Edu-tech start-up ConceptOwl seeks to raise Rs100 crore

ConceptOwl, a technology-driven IIT-JEE coaching platform, delivers personalized coaching and data-driven analytics


ConceptOwl plans to open around seven coaching centres this year, starting with Kerala.
ConceptOwl plans to open around seven coaching centres this year, starting with Kerala.

Mumbai: Kerala-based ConceptOwl, an education technology (ed-tech) start-up founded by former private equity professional Rajan Singh, is looking to raise up to Rs.100 crore from private equity investors to set up coaching centres across the country.

ConceptOwl is a technology-driven IIT-JEE coaching platform. The start-up’s mobile and web app deliver personalized coaching and data-driven analytics.

“When we started off with ConceptOwl about one-and-a-half years ago, we were a pure technology platform. Our start-up is a joint venture with the renowned Kota-based Bansal Classes, which is a pioneer and a big brand in IIT JEE coaching. We are now looking to go offline and will be setting up coaching centres in tier II and III cities across the country,” said Singh, who has served as the commissioner of police of Thiruvananthapuram. An IIT graduate and Wharton MBA, he was also a consultant with McKinsey in New York.

The start-up plans to roll out over 100 centres across the country. The centres will be run under the brand ‘Bansal Classes’ and will leverage the ConceptOwl technology platform to provide a differentiated coaching centre experience, said Singh, adding that most of the funds raised would go towards setting up the coaching centres. The start-up raised $500,000 in angel funding around two years ago.

ConceptOwl plans to open around seven centres this year, starting with Kerala.

Singh is currently in the process of hiring a banker to advise on the fund-raise and expects to launch the process soon.

According to him, the coaching industry is a substantive market opportunity and ripe for disruption through use of technology.

“Even though coaching has been around for a long time, there is actually a huge gap in the availability of quality coaching infrastructure throughout the country,” said Singh.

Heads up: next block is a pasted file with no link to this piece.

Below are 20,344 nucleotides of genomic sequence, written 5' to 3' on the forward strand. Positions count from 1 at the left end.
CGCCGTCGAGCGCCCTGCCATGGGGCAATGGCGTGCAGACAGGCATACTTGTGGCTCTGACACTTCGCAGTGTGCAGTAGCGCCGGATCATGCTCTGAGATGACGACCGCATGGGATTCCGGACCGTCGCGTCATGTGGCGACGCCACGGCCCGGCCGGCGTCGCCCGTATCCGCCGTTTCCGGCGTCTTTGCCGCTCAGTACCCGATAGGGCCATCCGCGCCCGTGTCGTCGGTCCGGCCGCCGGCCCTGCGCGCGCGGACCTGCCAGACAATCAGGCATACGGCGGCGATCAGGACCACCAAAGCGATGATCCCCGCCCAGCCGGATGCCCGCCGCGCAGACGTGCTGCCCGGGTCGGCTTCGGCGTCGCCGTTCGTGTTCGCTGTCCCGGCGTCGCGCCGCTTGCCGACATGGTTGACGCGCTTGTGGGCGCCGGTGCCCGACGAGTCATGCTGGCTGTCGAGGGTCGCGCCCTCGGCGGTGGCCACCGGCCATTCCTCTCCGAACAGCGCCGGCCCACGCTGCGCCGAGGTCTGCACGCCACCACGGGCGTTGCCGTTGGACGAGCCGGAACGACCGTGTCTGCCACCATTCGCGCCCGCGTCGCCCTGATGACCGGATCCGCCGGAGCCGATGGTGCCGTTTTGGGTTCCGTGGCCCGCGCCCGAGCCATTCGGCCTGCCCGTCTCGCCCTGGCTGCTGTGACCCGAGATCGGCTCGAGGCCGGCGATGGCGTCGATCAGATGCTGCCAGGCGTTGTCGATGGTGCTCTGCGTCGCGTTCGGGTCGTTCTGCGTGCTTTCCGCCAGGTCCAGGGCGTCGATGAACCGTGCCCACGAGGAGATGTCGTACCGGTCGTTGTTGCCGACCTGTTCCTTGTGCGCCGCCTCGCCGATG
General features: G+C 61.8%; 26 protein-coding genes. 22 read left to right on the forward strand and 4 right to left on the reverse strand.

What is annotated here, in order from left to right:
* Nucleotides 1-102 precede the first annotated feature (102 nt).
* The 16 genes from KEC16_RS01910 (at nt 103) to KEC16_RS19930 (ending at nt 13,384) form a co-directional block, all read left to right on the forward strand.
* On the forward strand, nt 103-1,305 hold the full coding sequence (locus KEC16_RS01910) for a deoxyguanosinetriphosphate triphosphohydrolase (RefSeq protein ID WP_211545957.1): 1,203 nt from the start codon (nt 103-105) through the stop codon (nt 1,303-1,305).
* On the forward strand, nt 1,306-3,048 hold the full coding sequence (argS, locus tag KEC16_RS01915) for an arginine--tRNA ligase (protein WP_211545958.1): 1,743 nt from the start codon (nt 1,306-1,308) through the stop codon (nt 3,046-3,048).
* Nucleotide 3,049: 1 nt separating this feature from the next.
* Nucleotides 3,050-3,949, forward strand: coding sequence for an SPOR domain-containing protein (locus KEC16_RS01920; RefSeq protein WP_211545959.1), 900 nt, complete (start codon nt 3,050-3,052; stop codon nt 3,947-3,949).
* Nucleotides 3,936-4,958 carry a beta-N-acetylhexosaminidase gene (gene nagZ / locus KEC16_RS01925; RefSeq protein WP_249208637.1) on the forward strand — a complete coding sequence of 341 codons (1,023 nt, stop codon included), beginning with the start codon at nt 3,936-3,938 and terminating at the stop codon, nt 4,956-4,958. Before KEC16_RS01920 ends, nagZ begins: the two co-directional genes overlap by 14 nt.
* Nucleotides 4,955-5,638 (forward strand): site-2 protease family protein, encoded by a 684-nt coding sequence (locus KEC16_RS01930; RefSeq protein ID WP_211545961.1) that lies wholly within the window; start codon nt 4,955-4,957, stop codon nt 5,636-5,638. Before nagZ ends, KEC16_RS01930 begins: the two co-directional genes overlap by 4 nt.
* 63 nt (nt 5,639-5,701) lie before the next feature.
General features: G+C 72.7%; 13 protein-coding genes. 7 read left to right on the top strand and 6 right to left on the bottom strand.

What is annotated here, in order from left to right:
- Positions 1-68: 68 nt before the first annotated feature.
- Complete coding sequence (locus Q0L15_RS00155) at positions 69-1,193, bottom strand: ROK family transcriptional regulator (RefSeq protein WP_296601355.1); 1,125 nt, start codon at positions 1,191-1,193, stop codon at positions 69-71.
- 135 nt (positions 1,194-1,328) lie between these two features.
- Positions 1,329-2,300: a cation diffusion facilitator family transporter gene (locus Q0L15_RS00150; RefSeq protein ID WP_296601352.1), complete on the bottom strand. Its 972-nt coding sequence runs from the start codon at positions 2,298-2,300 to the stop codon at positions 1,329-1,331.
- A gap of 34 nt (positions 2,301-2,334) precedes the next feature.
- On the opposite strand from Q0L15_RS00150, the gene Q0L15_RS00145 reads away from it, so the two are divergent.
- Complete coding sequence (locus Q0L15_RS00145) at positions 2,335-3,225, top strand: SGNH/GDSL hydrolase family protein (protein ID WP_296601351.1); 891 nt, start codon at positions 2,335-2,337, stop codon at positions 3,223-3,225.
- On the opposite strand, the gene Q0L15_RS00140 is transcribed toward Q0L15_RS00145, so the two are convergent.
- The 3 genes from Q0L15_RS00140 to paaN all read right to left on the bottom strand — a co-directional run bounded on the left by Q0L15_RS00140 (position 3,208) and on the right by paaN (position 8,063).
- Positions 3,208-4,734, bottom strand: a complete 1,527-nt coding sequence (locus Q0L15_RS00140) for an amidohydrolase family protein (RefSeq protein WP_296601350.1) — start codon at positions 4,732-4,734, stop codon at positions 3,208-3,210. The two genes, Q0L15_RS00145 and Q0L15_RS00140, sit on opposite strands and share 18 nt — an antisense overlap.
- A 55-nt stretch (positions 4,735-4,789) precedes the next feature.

The coaching centres will follow the standard classroom teaching methodology of lectures of Bansal Classes, but the testing practice will be moved to the company’s mobile technology platform. Adding the technology platform to the traditional classroom model allows one to provide a more personalized learning experience to students, he said.

Historically, the education and healthcare markets have been very big markets and have always been of keen interest to venture capital investors, said Mukul Singhal of Pravega Ventures, an early-stage VC fund.

ConceptOwl is currently running pilots in two coaching centres in Kerala. Apart from IIT JEE coaching, the start-up also plans to provide coaching for medical entrance exams and classes 9, 10, 11 and 12.

ConceptOwl’s plans to raise funds comes at a time when ed-tech start-ups have seen strong investment traction from investors.

Earlier this month, ed-tech start-up Byju’s, owned by Think and Learn Pvt. Ltd, said that it had raised $50 million from the Chan Zuckerberg Initiative, and existing investors Sequoia Capital, Belgian investment firm Sofina SA, Lightspeed Venture Partners and Times Internet Ltd.

In March, the company had raised $75 million in a Series C round from Sequoia Capital and Sofina, the largest transaction till date in the Indian ed-tech space.

According to data from Venture Intelligence, the ed-tech space has seen investments worth $169 million, across 17 deals, so far this year, compared to $68 million that was invested across 20 deals in 2015.

“In the last two years, there has been significant activity in the ed-tech space. Given the increased smartphone penetration the target market has become much more large for ed-tech firms and we are also seeing newer business models, all of which is attracting VCs,” Singhal of Pravega Ventures said.

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